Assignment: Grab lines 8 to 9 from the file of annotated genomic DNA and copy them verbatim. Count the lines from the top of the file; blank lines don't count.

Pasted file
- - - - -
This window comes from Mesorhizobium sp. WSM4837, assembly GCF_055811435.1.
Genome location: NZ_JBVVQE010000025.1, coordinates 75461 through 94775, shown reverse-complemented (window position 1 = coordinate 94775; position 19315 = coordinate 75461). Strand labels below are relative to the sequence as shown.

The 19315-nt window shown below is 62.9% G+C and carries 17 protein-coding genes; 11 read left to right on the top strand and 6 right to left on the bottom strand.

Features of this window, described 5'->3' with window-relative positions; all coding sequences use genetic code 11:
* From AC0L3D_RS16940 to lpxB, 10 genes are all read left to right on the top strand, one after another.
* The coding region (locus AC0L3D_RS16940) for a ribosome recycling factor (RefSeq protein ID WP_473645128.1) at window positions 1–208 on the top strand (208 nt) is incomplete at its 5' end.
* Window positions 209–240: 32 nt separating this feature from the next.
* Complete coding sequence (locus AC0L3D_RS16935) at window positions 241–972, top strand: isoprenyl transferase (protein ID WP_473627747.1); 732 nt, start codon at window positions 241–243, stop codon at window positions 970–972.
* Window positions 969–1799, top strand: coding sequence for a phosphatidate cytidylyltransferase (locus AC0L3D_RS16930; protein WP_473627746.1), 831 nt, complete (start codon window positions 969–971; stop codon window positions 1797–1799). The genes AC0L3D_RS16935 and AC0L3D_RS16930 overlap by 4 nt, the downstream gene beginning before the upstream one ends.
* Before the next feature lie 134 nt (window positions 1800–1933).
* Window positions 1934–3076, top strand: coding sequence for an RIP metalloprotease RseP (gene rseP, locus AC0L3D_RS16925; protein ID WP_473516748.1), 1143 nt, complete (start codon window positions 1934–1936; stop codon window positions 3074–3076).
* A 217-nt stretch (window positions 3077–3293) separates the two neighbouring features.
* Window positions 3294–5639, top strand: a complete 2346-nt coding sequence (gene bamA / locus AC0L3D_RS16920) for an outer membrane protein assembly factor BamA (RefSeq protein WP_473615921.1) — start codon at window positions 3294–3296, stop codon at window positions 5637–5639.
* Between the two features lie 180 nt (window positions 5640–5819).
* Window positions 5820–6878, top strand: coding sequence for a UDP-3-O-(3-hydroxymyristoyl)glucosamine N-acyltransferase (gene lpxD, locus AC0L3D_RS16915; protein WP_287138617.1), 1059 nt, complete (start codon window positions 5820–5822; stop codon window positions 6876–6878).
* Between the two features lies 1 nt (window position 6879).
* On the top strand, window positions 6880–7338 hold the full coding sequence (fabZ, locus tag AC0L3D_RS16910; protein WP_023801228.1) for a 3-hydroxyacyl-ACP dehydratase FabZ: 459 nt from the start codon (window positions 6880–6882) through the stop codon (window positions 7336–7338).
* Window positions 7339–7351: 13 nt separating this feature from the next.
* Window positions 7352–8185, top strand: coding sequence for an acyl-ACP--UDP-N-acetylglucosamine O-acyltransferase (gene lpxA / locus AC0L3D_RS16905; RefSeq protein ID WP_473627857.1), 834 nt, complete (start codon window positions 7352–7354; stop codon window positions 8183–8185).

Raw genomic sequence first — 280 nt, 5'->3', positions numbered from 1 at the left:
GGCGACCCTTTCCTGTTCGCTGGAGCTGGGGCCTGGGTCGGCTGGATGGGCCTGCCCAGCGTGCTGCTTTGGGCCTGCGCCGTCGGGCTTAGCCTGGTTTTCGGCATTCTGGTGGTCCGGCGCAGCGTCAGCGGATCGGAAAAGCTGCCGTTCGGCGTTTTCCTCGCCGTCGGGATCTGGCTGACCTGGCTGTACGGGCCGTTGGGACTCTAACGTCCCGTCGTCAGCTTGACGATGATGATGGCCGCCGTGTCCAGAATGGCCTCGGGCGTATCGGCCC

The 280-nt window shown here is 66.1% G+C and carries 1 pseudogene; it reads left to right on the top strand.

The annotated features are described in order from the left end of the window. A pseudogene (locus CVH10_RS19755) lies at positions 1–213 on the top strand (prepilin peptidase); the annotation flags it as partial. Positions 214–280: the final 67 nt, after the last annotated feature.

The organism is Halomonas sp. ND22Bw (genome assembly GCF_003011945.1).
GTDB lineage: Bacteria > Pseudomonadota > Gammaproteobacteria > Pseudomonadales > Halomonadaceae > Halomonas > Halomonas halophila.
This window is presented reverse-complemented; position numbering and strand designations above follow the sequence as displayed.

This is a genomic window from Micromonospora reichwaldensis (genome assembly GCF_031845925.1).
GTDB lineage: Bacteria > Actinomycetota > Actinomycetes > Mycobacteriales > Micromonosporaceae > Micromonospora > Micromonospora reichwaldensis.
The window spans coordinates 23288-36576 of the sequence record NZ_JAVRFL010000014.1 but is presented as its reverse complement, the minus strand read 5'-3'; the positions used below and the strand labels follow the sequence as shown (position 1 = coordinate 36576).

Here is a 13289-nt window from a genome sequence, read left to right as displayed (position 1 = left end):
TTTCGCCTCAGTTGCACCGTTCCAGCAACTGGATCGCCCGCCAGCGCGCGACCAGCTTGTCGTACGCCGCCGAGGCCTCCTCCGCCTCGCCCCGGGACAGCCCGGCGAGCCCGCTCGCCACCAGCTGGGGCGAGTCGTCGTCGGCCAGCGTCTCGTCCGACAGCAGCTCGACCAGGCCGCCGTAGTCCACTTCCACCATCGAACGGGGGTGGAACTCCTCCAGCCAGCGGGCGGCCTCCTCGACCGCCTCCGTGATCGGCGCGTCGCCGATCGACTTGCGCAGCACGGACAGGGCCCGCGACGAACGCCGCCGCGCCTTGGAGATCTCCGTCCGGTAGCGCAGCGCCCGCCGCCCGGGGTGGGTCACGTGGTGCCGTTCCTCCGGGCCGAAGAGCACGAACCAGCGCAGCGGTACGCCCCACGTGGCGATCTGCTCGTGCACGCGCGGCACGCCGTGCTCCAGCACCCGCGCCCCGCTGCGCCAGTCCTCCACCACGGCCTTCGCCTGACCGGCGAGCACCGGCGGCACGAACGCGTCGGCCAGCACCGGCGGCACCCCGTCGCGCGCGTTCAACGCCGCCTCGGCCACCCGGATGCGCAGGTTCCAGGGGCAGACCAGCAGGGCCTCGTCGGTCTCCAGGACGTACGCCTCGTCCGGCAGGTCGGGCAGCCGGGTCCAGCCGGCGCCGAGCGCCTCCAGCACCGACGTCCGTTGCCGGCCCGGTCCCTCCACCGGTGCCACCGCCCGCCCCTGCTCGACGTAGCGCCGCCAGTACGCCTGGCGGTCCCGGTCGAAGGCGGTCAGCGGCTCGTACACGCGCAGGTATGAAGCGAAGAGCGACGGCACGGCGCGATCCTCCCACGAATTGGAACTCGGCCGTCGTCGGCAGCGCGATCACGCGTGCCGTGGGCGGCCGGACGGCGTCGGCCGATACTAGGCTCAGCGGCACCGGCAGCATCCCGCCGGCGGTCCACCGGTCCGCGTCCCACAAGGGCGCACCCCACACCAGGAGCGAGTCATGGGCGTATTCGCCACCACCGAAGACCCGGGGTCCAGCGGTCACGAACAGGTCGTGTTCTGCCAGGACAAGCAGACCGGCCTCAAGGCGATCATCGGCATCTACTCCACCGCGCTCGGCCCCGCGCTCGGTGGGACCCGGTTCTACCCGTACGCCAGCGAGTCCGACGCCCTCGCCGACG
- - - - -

* Complete coding sequence (locus AC0L3D_RS16935) at window positions 241–972, top strand: isoprenyl transferase (protein ID WP_473627747.1); 732 nt, start codon at window positions 241–243, stop codon at window positions 970–972.
* Window positions 969–1799, top strand: coding sequence for a phosphatidate cytidylyltransferase (locus AC0L3D_RS16930; protein WP_473627746.1), 831 nt, complete (start codon window positions 969–971; stop codon window positions 1797–1799). The genes AC0L3D_RS16935 and AC0L3D_RS16930 overlap by 4 nt, the downstream gene beginning before the upstream one ends.